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On the nights that he cooks, I frequently have to wait until supper is finished for him and my son before I can start to make my own – and that in itself is very hard on my system. That isn’t his fault – I just can’t function well with anyone around, including my husband. I do okay with my son there, but my son has been there since he was a baby, and that is not true of anyone else in my life – which is maybe why my son is the only one who doesn’t have such an effect on me.

Oh – I guess I should mention that I am the only one in my house who doesn’t eat meat. I also have a lot… a LOT!!! of sensory issues around food, so what people typically eat (in Canada – but I imagine many foreign foods would be bad for me, too) is not only something I can’t eat, but something that causes me a lot of struggle when other people eat these foods around me.

Hamburgers are one of those foods.

If they are cooked on the barbeque, and the doors are closed, it isn’t so bad. The smell goes away pretty fast, and I can cover my nose while I wait.

Inside, however, is very different.

It stunk up the house so bad I couldn’t block it out with three layers of blankets. My husband, seeing my distress, sprayed room freshener (which made it worse) burned candles, and opened the windows. It still took more than 1.5 hours before I could take the blankets away from my nose.

Molly, (one of my Chihuahuas) stressed out by my struggle, barked at my husband (which she doesn’t do) until I brought her to me and calmed her down.

My functioning, reduced to nothing since I was unable to eat my supper due to my husband’s choice of his (and I begin crashing when my meals or snacks even are even a few minutes late – and this was getting close to 2 hours) left me unable to find food even when the smell had cleared, and my husband had cleaned the kitchen.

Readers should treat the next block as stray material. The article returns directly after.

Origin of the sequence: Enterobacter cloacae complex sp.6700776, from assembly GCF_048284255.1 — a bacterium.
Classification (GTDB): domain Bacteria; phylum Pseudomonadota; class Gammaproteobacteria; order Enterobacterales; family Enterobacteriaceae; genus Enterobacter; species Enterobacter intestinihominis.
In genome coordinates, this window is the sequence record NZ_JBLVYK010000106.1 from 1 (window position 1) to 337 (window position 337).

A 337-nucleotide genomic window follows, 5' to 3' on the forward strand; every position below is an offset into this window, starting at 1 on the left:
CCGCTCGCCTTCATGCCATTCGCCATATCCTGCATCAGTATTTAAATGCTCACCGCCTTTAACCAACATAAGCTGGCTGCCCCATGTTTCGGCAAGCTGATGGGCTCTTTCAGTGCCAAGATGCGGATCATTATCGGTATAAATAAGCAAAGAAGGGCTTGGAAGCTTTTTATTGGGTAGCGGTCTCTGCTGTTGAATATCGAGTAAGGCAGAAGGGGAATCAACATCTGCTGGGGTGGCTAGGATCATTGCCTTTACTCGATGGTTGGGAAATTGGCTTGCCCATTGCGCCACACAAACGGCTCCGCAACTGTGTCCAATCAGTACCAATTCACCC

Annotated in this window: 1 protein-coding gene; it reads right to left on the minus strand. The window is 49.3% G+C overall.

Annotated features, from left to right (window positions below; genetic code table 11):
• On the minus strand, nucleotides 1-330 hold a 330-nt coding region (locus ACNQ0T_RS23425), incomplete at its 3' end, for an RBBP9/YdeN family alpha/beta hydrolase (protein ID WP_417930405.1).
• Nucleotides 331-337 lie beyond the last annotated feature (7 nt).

Knowing it was nearly time to get my girls ready for bed, and I had to do something, I walked into the kitchen – but I ended up rocking on the floor unable to think. Clara (one of my dogs) and Ditch (one of my cats) came to help comfort me.

I couldn’t deal with my needs, but they needed me, so I got up and got them through their bedtime routine.

I ended up eating a granola bar (which hurt my tongue) two pieces of dried mango, and the tea that my husband brought to me. It wasn’t nearly enough. Not nearly. But it was close to 10pm, and was too late for me to eat – besides, I still couldn’t think of food.

For me, it isn’t true that I “will eat when (I’m) hungry enough.” The truth is, the hungrier I am, the harder it is for me to eat. Even foods that usually work for me are rejected (in my thoughts as well as my mouth, throat, and stomach) when I am too hungry. Foods that are often okay for me frequently cause a very bad reaction if I eat them in those moments.

So I went to bed feeling hungry and weak. I woke up the next morning (having only made it through the night by medicating myself) feeling hungry, nauseous, and weak. In fact, though I did eat that day, it still took me until after I had eaten supper and dessert – a full 24 hours after the issue began – before my body was regulated and felt okay again.

It is really hard on both me and those who live with me when normal things that they do has such a bad effect on me – and what am I supposed to do with that?

 

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Autism: Give Me An Out

I woke up with such a bad headache (this has been happening a lot lately) that I didn’t think I should go to church, but it dulled as the morning went on – and really, I would rather go than not, even when I don’t feel like it.

When we get to church, we often say “hello” to a few people, get our sermon notes, and go to our seats. While my husband might stop to visit, that part of the church at that time very quickly puts me in sensory overload.